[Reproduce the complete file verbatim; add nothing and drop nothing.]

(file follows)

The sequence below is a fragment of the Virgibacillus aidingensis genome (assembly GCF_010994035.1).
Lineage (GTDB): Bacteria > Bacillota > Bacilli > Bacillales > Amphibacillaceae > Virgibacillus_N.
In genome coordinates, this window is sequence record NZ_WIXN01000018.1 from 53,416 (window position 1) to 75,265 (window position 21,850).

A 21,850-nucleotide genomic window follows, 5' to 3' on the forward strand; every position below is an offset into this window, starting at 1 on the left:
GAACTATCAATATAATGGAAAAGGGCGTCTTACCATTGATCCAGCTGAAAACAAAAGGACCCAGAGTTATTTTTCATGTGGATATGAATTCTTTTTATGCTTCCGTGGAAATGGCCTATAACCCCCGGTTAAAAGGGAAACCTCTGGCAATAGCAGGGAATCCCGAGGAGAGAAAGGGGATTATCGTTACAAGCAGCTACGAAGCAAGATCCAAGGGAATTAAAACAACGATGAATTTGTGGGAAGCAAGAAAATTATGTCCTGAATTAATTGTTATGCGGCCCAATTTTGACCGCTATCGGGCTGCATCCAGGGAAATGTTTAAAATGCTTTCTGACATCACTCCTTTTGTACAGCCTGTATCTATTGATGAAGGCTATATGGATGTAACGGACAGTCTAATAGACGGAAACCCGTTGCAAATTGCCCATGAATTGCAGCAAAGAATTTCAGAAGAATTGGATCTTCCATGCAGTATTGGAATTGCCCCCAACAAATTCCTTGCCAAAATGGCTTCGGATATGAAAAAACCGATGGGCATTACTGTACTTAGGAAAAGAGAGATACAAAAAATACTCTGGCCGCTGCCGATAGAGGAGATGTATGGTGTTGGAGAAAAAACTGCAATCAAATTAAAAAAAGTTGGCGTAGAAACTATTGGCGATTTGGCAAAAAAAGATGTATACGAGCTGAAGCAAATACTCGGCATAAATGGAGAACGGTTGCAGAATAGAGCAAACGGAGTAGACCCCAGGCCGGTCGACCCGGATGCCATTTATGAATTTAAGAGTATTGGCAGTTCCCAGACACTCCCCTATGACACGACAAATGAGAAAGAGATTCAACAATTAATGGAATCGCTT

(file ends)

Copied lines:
The sequence below is a fragment of the Virgibacillus aidingensis genome (assembly GCF_010994035.1).
Lineage (GTDB): Bacteria > Bacillota > Bacilli > Bacillales > Amphibacillaceae > Virgibacillus_N.
In genome coordinates, this window is sequence record NZ_WIXN01000018.1 from 53,416 (window position 1) to 75,265 (window position 21,850).

A 21,850-nucleotide genomic window follows, 5' to 3' on the forward strand; every position below is an offset into this window, starting at 1 on the left:
GAACTATCAATATAATGGAAAAGGGCGTCTTACCATTGATCCAGCTGAAAACAAAAGGACCCAGAGTTATTTTTCATGTGGATATGAATTCTTTTTATGCTTCCGTGGAAATGGCCTATAACCCCCGGTTAAAAGGGAAACCTCTGGCAATAGCAGGGAATCCCGAGGAGAGAAAGGGGATTATCGTTACAAGCAGCTACGAAGCAAGATCCAAGGGAATTAAAACAACGATGAATTTGTGGGAAGCAAGAAAATTATGTCCTGAATTAATTGTTATGCGGCCCAATTTTGACCGCTATCGGGCTGCATCCAGGGAAATGTTTAAAATGCTTTCTGACATCACTCCTTTTGTACAGCCTGTATCTATTGATGAAGGCTATATGGATGTAACGGACAGTCTAATAGACGGAAACCCGTTGCAAATTGCCCATGAATTGCAGCAAAGAATTTCAGAAGAATTGGATCTTCCATGCAGTATTGGAATTGCCCCCAACAAATTCCTTGCCAAAATGGCTTCGGATATGAAAAAACCGATGGGCATTACTGTACTTAGGAAAAGAGAGATACAAAAAATACTCTGGCCGCTGCCGATAGAGGAGATGTATGGTGTTGGAGAAAAAACTGCAATCAAATTAAAAAAAGTTGGCGTAGAAACTATTGGCGATTTGGCAAAAAAAGATGTATACGAGCTGAAGCAAATACTCGGCATAAATGGAGAACGGTTGCAGAATAGAGCAAACGGAGTAGACCCCAGGCCGGTCGACCCGGATGCCATTTATGAATTTAAGAGTATTGGCAGTTCCCAGACACTCCCCTATGACACGACAAATGAGAAAGAGATTCAACAATTAATGGAATCGCTT